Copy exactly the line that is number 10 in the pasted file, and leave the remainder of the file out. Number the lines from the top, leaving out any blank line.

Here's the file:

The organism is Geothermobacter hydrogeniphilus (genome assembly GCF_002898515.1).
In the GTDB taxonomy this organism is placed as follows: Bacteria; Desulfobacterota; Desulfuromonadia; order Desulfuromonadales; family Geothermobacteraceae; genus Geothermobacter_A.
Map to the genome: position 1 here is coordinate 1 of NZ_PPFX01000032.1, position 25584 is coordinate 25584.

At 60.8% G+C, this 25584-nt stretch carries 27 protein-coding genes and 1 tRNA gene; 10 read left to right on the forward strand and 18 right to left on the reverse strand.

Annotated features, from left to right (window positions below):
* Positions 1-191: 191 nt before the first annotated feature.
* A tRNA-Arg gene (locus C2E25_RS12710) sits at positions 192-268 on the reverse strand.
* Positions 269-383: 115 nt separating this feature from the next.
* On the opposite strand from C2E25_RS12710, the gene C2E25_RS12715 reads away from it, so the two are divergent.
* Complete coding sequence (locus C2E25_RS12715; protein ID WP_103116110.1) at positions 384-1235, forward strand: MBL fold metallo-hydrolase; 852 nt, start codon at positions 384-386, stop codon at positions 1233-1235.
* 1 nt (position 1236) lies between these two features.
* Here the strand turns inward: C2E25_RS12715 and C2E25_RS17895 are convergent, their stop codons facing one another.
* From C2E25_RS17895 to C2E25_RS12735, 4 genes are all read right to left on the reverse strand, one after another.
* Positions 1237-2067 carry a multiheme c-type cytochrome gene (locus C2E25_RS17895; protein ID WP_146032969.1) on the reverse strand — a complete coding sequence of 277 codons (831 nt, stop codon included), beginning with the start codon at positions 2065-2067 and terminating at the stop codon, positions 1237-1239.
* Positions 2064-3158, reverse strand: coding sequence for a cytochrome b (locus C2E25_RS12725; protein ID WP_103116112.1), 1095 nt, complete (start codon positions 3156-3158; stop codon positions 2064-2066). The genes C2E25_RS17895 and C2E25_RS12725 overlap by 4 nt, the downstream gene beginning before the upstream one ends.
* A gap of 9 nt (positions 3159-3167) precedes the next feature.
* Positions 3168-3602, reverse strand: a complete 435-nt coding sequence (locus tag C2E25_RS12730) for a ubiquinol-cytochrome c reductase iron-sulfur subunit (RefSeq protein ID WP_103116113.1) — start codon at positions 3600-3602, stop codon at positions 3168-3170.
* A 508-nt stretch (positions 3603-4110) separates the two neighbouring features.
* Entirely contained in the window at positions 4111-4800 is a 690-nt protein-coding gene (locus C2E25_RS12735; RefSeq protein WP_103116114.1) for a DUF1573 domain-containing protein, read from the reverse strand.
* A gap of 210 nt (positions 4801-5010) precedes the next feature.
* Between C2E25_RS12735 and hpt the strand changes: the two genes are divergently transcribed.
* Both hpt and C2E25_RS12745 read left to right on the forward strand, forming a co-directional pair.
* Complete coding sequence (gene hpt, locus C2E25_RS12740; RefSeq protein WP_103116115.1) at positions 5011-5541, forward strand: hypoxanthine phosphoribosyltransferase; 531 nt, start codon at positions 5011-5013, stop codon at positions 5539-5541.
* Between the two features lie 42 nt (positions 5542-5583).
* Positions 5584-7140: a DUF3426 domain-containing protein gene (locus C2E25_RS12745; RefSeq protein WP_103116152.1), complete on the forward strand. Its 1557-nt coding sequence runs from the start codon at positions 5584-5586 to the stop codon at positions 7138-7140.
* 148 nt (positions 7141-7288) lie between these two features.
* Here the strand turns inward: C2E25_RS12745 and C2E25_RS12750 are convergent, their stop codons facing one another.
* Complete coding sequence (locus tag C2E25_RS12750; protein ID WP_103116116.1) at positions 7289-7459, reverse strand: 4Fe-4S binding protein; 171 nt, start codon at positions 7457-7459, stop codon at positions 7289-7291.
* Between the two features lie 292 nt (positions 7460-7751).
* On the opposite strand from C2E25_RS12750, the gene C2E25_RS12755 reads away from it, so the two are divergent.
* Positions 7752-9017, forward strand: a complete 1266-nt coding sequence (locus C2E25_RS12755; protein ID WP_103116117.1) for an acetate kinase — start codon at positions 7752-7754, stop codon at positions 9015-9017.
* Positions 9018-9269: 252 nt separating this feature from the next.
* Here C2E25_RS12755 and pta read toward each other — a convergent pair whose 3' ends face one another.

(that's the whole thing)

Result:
* Complete coding sequence (locus C2E25_RS12715; protein ID WP_103116110.1) at positions 384-1235, forward strand: MBL fold metallo-hydrolase; 852 nt, start codon at positions 384-386, stop codon at positions 1233-1235.